Tuesday, December 11, 2007
The biotech loan task force of the California stem cell agency began work Tuesday on a plan to loan perhaps as much as $750 million to struggling stem cell companies and possibly nonprofit institutions.
Duane Roth, chairman of the task force, said he expected to present the proposal to the directors of the $3 billion agency in March. Between now and then, Roth(see photo) and the other members of the task force identified a number of issues that needed to be explored. They included legal questions, concerns about staffing at CIRM, defaults in the lending effort and even the name of the program.
Roth suggested the program should be aimed at filling the financial gap between research grant funding and venture or financial angel capital – the so-called "valley of death" where promising research dies for lack of economic support.
Roth noted that the targeted participants in the loan program cannot find normal financing so credit-worthiness should not be an issue. "Banks don't make loans to these type of companies," he said.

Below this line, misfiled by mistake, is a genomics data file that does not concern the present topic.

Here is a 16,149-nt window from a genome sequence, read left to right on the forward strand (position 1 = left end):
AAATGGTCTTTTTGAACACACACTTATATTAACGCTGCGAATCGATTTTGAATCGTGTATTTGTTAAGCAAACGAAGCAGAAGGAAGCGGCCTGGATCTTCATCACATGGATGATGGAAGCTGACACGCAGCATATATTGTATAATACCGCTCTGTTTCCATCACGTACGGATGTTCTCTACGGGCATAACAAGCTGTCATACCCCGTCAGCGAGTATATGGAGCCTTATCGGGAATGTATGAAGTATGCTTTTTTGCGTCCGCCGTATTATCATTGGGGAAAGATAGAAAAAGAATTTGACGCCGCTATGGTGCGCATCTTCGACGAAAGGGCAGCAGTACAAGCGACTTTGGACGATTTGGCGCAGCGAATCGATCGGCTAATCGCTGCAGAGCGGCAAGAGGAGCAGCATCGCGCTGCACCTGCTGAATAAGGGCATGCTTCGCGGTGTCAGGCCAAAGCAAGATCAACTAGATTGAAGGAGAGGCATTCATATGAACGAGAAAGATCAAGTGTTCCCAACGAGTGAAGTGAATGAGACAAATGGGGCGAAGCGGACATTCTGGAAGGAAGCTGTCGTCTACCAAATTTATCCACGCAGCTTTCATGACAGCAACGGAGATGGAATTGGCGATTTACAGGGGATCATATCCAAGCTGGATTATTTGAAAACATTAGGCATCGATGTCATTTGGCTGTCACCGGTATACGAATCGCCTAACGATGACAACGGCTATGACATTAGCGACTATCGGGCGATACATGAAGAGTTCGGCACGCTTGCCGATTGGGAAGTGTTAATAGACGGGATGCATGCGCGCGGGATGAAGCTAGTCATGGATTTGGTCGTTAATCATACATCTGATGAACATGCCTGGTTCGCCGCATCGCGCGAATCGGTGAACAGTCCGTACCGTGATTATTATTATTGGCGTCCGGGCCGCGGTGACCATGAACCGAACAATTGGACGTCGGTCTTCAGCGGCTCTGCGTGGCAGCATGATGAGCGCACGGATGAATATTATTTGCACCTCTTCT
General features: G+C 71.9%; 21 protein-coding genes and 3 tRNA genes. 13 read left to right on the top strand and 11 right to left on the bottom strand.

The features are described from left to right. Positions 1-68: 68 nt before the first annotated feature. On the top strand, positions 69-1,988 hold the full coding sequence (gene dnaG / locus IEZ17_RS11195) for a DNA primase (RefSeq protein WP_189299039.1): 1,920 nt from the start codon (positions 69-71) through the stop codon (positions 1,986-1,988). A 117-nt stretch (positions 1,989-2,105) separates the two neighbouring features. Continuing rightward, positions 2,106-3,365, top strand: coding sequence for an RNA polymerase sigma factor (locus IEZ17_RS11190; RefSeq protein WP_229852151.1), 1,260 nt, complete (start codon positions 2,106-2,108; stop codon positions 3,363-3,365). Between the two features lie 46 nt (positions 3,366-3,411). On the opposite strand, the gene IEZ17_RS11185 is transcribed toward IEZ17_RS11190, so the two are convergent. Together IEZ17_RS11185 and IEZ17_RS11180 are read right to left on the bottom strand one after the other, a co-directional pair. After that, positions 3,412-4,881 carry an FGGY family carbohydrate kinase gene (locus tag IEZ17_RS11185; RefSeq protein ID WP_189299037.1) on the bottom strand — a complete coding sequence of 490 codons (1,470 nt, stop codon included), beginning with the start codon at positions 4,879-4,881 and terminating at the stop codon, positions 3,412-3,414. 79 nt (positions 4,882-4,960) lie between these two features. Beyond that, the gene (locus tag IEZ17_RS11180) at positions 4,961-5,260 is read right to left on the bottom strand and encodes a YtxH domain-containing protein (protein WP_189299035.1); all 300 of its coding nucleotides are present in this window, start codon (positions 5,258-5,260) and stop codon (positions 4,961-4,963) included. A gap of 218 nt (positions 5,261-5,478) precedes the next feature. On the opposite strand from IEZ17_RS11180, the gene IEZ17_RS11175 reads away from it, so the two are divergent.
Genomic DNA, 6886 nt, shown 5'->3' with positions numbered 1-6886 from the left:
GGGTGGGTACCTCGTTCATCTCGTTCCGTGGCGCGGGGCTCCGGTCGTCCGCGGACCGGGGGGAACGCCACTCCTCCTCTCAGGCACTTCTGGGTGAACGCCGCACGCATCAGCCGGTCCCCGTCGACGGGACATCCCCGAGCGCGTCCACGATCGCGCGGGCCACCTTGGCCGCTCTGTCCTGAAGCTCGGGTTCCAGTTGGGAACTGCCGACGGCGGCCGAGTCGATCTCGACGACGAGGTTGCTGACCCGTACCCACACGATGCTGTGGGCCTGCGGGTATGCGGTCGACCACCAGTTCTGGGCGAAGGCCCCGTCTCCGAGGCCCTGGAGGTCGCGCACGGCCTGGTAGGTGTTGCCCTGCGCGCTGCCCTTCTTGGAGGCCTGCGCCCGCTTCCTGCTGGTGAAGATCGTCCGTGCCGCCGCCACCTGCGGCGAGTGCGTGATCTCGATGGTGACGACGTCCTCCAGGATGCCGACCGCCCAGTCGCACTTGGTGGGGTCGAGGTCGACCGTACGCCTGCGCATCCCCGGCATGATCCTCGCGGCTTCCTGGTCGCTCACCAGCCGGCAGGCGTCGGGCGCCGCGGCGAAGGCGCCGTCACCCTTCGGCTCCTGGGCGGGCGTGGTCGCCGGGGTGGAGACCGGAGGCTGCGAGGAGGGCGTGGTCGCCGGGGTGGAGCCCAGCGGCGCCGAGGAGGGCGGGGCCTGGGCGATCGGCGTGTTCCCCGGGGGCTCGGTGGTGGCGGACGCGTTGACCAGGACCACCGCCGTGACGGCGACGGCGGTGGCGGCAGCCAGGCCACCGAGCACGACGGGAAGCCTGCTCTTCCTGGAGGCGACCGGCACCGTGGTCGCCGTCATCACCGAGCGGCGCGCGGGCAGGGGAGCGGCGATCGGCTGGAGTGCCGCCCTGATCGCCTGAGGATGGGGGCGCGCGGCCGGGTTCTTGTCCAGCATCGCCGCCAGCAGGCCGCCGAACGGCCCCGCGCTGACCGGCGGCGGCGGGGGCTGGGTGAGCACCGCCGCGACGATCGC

Roth predicted that while default rates on loans could be above what a normal lending program would suffer, they should not be high.
Nonetheless, payback on the loans was a topic on which several members of the task force expressed a concern. But like other issues raised at the meeting, solutions await more work by the task force.
Roth also said, "Let's not create a bureaucratic nightmare for the staff." It was a sentiment echoed by others. CIRM Chairman Robert Klein suggested that outside firms would be needed to administer the program.
Roth said he will be seeking from outside firms to develop the loan program, including creating a financial model that would help determine risk levels. He said two meetings will be held to seek the thoughts of industry and the financial sector.
As for the name of the program, Roth suggested it should be called something like the "product development loan program." A decision on that was deferred after a brief discussion.
The meeting in Los Angeles with two teleconferencing sites in the San Francisco Bay area attracted some attention from business. Representatives from Geron, Advanced Cell Technology, PriceWaterHouseCoopers, Capricor and DNAmicroarray were present along with a business development official from the British Consulate in Los Angeles. Sphere: Related Content